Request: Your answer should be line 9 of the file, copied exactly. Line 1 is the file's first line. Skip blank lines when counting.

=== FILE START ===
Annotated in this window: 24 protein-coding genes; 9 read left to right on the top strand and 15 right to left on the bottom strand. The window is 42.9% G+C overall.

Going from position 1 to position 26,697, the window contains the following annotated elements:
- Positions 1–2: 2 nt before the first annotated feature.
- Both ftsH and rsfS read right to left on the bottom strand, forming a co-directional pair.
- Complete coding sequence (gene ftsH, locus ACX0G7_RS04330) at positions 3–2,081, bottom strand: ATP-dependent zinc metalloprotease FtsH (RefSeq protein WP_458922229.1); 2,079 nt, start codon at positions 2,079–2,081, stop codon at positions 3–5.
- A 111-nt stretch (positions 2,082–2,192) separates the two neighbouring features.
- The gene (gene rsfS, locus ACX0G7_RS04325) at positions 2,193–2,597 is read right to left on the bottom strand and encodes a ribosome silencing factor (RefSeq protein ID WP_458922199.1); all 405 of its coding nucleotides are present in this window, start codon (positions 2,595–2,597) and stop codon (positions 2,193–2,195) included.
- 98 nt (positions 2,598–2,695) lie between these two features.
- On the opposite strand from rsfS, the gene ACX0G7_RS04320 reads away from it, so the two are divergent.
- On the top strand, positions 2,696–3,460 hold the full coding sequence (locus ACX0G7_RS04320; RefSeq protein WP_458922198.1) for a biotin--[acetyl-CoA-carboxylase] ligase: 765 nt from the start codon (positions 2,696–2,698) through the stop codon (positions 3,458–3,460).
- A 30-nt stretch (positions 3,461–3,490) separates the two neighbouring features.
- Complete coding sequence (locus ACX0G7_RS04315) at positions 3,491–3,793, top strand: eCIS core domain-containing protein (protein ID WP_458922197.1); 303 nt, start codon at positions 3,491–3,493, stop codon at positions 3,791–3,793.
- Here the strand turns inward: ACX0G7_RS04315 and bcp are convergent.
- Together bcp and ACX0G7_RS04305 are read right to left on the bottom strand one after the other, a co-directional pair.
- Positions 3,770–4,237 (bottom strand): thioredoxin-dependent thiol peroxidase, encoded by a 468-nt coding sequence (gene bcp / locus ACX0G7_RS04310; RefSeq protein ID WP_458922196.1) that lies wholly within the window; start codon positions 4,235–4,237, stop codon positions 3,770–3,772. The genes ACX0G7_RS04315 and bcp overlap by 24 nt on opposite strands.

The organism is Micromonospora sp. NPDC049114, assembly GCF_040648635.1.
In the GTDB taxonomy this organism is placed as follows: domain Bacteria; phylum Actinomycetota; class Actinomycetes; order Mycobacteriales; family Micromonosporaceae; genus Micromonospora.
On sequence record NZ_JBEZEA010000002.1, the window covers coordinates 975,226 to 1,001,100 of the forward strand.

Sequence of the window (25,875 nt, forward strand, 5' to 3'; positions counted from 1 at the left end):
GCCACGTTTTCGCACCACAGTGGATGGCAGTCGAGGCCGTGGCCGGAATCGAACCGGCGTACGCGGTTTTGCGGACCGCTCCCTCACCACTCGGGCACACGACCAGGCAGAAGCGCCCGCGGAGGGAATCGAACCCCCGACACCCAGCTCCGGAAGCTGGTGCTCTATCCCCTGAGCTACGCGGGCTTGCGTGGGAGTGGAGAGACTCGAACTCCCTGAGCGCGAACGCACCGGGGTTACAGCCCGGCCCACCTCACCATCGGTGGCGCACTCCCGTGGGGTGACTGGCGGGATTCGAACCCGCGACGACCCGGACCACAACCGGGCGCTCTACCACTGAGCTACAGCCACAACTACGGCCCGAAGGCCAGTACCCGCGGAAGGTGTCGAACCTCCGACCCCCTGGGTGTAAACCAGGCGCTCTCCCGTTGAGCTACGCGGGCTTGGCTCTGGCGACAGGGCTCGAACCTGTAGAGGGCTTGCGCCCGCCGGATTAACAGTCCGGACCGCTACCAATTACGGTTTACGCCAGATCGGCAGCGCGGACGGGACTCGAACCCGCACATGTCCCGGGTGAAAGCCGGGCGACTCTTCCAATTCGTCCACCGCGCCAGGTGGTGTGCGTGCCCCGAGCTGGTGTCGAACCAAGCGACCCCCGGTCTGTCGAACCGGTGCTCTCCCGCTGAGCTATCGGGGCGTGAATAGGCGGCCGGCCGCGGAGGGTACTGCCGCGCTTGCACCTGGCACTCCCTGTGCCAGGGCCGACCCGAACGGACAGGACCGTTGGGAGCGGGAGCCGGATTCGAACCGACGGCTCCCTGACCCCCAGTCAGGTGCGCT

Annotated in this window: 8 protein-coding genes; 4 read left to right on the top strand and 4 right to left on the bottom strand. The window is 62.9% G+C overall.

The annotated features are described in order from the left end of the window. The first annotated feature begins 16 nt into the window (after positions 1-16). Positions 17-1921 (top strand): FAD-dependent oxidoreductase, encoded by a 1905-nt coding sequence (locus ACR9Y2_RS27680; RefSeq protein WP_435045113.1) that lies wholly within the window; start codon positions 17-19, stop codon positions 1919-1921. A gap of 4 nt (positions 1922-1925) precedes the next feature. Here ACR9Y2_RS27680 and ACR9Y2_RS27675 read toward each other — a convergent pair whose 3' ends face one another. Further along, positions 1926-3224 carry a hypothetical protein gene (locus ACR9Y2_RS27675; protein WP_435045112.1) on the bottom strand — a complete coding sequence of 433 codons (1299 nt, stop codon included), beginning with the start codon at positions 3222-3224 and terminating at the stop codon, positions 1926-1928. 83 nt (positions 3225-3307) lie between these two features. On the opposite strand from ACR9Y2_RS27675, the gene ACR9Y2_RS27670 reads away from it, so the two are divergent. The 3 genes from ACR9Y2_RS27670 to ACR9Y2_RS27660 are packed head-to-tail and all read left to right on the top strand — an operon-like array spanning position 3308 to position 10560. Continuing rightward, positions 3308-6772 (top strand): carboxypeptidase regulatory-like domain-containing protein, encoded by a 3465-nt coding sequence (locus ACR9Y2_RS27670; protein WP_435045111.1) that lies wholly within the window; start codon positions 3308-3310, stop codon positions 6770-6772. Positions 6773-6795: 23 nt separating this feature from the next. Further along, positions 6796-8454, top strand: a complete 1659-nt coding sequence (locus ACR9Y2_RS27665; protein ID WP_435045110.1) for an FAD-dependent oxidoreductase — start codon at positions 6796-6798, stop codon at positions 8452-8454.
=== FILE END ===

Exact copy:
- On the opposite strand from rsfS, the gene ACX0G7_RS04320 reads away from it, so the two are divergent.